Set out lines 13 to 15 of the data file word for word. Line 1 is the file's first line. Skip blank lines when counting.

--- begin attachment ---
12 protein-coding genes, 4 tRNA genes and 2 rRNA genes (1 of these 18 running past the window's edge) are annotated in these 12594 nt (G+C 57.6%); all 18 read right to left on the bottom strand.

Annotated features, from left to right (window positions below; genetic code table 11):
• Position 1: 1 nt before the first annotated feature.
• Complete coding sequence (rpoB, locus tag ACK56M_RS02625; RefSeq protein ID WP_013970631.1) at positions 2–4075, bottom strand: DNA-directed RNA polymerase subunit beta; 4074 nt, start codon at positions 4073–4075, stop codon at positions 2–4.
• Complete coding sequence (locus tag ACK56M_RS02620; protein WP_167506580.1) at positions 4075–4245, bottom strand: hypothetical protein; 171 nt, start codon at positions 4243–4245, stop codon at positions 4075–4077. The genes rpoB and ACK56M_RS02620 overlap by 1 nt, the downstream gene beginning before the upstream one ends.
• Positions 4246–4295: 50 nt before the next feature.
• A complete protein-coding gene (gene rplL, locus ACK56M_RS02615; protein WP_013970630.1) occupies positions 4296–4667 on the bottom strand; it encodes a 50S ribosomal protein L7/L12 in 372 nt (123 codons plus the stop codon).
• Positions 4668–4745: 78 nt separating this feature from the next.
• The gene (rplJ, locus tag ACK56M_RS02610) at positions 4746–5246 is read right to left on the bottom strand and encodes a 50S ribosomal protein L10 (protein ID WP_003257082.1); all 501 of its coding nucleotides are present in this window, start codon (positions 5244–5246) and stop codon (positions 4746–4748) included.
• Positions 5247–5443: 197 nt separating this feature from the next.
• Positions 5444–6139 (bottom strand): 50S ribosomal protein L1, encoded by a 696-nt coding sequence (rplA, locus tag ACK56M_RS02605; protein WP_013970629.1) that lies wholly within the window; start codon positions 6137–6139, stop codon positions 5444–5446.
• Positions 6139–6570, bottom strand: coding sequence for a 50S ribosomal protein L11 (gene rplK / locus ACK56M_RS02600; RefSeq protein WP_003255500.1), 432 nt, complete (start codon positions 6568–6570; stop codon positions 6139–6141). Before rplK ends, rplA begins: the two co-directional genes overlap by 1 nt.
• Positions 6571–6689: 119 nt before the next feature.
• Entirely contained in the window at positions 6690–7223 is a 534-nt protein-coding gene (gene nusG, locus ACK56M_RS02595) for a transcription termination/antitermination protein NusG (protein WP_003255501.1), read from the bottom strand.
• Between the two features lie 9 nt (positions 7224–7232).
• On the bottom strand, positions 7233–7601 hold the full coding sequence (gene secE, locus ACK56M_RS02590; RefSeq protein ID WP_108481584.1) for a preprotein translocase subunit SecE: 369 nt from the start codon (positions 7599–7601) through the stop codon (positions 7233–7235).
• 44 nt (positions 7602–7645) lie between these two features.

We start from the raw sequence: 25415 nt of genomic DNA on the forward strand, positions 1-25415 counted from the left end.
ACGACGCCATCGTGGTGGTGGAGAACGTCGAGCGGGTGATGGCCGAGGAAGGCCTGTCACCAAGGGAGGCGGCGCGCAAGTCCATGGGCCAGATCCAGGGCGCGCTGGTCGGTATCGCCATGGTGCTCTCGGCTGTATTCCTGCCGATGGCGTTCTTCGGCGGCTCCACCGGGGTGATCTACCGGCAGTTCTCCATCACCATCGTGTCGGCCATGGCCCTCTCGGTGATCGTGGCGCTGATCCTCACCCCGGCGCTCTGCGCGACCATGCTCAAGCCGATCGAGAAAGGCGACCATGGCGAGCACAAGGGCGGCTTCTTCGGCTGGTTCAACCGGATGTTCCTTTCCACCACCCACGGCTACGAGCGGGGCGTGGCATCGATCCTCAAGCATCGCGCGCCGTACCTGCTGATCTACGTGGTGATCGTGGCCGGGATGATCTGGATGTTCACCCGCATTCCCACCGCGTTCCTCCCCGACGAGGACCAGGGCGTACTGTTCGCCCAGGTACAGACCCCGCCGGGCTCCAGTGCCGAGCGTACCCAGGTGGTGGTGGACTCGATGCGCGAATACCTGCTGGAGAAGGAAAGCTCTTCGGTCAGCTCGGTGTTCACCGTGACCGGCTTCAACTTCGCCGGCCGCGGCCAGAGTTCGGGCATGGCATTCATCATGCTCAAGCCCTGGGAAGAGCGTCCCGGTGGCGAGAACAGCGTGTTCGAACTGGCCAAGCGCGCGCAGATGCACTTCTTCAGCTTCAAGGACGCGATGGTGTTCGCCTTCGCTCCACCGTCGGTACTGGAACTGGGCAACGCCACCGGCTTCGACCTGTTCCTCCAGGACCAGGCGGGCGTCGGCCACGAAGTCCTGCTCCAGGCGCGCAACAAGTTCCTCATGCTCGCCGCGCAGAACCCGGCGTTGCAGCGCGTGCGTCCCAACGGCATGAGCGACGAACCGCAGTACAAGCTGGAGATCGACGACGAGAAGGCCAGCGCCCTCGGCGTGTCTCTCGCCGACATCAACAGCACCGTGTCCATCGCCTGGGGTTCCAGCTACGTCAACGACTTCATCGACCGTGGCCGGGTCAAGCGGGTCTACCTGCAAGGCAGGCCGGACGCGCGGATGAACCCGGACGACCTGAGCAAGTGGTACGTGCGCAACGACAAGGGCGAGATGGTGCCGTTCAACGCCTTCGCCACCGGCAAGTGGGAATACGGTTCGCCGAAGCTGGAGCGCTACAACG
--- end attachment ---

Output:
• Positions 6571–6689: 119 nt before the next feature.
• Entirely contained in the window at positions 6690–7223 is a 534-nt protein-coding gene (gene nusG, locus ACK56M_RS02595) for a transcription termination/antitermination protein NusG (protein WP_003255501.1), read from the bottom strand.
• Between the two features lie 9 nt (positions 7224–7232).